DESCRIPTION (provided by applicant): Small conductance Ca2+-activated K+ channels (SK channels) are gated directly by Ca2+ ions, via constitutively associated calmodulin (CaM). In many central neurons such as CA1 hippocampal neurons, SK channel activity underlies a medium component of the after hyperpolarization (mAHP) that follows an action potential, influencing the number of action potentials and the interspike interval during a burst of action potentials, thereby regulating neuronal excitability. In addition, SK channels in CA1 neurons modulate synaptic plasticity and alter memory encoding. Blocking SK channels reduces the stimulus intensity that is required to induce NMDA receptor-dependent long-term potentiation at Schaffer collateral synapses, and reduces the number of training trials required for hippocampal dependent learning. Therefore, modulators of SK channels will exert profound effects on integrated neuronal functions. We have found that a third protein, the serine/threonine protein kinase CK2, forms a stable and integral component of the SK2 channel complex. SK2-associated CK2 phosphorylates T80 of CaM and induces a shift in the Ca2+ sensitivity of SK2 channel gating. Additional data suggest that the N- and C-terminal domains of SK2 channels are in spatial proximity to the CaM binding domain, and all three domains interact with CK2. Further, the N-terminal domain is a strong activator of CK2, while the C-terminal domain contains numerous phosphorylation sites. The driving hypothesis for this application is that the N- and C-terminal domains of the SK2 channel regulate associated CK2 activity in response to dynamic metabolic signals and that SK2-associated CK2 activity influences neuronal excitability and the induction of synaptic plasticity. To test this hypothesis, we will identify the precise sites of interaction between SK2 and CK2 and determine the contributions of the N- and C-terminal domains to CK2 activity. We will determine high resolution structures of SK2-CaM-CK2 complexes. We will introduce CK2-independent SK2 channels into the CA1 area of SK2-null mice and determine the consequences for excitability and synaptic plasticity. These studies will employ a novel repertoire of reagents and techniques to engender an integrated understanding of multi-protein SK2 channel complexes, and their roles in fundamental aspects of neuronal excitability as well as synaptic plasticity. In addition, drugs that decrease SK2-associated CK2 activity and thereby decrease neuronal excitability may be therapeutic avenues for treatments of hyperexcitability disorders such as schizophrenia and epilepsy.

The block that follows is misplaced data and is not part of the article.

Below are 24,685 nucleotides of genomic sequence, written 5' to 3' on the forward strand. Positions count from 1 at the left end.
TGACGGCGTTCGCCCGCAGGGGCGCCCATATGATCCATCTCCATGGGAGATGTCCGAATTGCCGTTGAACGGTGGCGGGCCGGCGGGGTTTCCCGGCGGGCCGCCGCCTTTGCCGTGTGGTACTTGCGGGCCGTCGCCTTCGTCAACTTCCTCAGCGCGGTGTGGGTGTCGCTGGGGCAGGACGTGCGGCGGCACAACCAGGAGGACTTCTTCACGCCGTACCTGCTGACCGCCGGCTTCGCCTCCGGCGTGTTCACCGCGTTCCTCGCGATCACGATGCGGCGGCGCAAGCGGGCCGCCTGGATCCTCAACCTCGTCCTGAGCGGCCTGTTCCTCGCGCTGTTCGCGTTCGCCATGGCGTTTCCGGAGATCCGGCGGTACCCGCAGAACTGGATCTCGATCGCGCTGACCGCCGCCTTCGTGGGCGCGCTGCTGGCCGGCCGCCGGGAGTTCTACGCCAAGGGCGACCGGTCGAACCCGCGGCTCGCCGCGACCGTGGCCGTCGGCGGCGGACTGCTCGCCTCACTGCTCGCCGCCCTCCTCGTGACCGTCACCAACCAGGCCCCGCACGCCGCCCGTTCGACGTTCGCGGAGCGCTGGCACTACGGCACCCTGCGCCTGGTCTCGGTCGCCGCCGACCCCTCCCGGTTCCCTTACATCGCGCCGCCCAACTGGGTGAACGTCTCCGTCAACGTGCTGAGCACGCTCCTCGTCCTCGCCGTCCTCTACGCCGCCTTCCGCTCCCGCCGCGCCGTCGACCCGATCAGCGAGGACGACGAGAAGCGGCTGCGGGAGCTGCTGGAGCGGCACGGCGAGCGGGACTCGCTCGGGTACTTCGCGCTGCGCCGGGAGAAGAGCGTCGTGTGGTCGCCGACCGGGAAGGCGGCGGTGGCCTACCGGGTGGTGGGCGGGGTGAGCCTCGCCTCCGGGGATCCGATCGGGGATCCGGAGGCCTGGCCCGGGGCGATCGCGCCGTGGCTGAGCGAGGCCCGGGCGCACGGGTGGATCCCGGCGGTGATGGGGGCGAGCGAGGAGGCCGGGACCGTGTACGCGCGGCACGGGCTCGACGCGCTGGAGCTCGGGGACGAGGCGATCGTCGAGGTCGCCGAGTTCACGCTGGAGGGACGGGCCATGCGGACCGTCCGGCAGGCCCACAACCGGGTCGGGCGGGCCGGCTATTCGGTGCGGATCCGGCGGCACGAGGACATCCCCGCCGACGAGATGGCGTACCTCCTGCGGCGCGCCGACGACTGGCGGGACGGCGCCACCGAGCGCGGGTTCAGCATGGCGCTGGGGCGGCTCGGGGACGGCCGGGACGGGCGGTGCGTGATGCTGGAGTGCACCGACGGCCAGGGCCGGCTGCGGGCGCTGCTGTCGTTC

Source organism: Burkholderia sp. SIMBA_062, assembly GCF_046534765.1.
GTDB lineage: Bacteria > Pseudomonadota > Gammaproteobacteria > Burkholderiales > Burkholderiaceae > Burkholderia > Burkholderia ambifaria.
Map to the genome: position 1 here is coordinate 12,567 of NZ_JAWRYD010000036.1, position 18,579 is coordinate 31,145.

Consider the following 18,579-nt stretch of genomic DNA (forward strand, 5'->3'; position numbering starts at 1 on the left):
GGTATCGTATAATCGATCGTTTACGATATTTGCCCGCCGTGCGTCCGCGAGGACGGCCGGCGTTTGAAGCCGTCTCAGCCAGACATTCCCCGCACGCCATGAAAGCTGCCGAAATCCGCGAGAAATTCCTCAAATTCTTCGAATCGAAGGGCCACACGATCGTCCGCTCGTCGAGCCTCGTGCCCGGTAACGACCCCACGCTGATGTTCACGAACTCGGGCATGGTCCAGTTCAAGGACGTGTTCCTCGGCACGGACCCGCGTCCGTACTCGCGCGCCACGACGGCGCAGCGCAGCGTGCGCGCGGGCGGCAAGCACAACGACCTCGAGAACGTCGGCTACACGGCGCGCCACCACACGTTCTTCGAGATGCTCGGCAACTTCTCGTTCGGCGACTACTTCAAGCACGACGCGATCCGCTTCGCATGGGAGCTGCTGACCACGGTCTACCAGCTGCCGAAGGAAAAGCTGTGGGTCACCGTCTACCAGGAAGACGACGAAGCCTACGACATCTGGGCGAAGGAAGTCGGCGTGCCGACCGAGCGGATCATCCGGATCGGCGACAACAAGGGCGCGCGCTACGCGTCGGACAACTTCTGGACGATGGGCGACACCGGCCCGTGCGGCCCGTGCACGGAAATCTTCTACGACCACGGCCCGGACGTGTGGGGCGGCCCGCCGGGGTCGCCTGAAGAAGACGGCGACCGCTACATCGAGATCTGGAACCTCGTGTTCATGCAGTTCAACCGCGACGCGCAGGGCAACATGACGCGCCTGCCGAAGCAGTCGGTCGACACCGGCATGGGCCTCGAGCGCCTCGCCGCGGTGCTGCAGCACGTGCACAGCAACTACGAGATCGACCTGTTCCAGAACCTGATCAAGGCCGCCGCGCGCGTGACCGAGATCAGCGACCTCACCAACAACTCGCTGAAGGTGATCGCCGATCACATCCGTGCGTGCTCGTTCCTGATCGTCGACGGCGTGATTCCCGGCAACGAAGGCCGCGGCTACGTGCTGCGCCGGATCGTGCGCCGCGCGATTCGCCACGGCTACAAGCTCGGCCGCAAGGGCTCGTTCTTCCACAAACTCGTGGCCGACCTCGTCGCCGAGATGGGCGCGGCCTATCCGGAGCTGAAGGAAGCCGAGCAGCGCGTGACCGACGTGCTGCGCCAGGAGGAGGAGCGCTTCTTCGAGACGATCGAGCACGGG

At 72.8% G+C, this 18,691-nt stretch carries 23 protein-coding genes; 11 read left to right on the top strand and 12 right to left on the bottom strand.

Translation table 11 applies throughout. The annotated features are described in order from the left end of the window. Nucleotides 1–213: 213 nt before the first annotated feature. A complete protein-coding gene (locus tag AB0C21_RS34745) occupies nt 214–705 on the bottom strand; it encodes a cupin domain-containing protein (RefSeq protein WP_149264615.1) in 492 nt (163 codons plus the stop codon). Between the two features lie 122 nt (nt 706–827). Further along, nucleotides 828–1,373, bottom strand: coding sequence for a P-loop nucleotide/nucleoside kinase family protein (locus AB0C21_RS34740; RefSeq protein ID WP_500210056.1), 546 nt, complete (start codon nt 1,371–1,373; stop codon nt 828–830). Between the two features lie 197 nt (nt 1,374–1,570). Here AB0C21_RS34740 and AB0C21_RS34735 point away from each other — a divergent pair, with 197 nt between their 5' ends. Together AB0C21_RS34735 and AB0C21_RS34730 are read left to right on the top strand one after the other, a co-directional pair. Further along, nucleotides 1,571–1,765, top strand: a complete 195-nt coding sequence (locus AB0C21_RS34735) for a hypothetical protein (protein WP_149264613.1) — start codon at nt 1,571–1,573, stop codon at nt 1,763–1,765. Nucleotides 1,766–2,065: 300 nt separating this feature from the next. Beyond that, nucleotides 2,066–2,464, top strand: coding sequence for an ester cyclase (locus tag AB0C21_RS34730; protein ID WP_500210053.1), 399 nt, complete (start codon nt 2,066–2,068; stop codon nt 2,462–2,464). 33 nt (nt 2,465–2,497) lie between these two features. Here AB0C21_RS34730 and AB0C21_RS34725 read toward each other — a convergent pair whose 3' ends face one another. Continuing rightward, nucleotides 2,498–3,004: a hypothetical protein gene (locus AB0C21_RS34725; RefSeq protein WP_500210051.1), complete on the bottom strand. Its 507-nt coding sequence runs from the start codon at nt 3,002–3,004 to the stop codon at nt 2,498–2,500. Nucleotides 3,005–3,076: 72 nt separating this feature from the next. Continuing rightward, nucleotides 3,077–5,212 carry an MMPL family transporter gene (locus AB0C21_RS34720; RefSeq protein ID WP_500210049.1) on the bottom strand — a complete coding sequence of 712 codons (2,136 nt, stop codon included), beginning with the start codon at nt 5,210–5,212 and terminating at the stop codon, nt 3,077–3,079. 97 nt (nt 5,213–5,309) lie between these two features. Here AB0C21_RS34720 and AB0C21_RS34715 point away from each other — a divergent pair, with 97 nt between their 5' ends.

|Effective start/end date||8/1/06 → 7/31/12|
- National Institutes of Health: $265,390.00
- National Institutes of Health: $266,915.00
- National Institutes of Health: $289,969.00
- National Institutes of Health: $263,819.00
- National Institutes of Health: $268,397.00